Winner takes all 

19 October 2020


The Courier and Advertiser masthead

From The (Dundee) Courier for 27 June 1991

MEMBERS of the public had until yesterday to make comments to the Independent Television Commission (ITC) on the contenders bidding to take over the television licence for the north and north east of Scotland, currently held by Grampian TV.

Now, the three contenders – North of Scotland TV, Grampian and C3 Caledonia – must wait for the ITC to evaluate the quality aspect of their programme submissions then turn to their financial bids – before finding out, probably in October, which of them will serve ITV’s biggest region.

Here, a “Courier” writer looks at the background to the television shake-up, and the claims for the franchise made by each of the contenders.

When the Government’s White Paper on broadcasting revealed that competitive tendering for the 16 independent regional television companies would have to be made to a new authority called the Independent Television Commission, which was created out of the Independent Broadcasting Authority, few believed that Grampian Television’s 31-year monopoly of serving the north and north east of Scotland would be affected.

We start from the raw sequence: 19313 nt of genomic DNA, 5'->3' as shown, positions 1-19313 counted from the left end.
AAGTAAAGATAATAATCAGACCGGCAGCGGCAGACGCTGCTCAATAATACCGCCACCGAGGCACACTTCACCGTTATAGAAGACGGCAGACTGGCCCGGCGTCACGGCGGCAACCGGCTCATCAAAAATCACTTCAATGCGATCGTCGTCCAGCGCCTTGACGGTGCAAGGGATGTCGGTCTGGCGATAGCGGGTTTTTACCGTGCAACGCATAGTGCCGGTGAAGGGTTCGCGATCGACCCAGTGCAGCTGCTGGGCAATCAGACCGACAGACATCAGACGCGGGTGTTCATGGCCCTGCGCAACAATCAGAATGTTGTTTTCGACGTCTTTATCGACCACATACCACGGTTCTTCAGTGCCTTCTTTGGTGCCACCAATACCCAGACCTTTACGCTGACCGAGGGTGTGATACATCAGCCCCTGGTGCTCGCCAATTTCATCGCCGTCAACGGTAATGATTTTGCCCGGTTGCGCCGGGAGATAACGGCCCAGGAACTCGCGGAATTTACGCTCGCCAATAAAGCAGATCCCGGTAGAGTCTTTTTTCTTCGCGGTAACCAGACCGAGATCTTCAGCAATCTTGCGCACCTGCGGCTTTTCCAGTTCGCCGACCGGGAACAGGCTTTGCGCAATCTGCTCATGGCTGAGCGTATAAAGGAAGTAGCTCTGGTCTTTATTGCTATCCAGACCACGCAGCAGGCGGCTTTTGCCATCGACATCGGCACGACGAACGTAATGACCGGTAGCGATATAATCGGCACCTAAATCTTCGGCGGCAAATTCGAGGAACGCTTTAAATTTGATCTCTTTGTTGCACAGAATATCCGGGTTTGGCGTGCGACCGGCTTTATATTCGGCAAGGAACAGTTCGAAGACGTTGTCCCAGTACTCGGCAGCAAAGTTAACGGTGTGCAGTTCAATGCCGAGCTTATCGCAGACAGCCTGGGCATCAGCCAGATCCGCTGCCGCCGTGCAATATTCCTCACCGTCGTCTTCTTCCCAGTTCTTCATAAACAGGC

There were fears, perhaps, that a take-over bid by their bigger neighbour, Scottish Television, might be a possibility, but after Home Secretary Kenneth Baker announced earlier this year that a hostile bid wouldn’t be allowed, it seemed almost certain that Grampian would be unopposed when the bids for the new ITV franchises were lodged in May.

It was not to be.


ITC logo


Two challengers emerged – North of Scotland TV (NOS) and C3 Caledonia.

Both promised a more comprehensive and attractive service than Grampian who, not surprisingly, responded that anything their rivals can do, they can do better.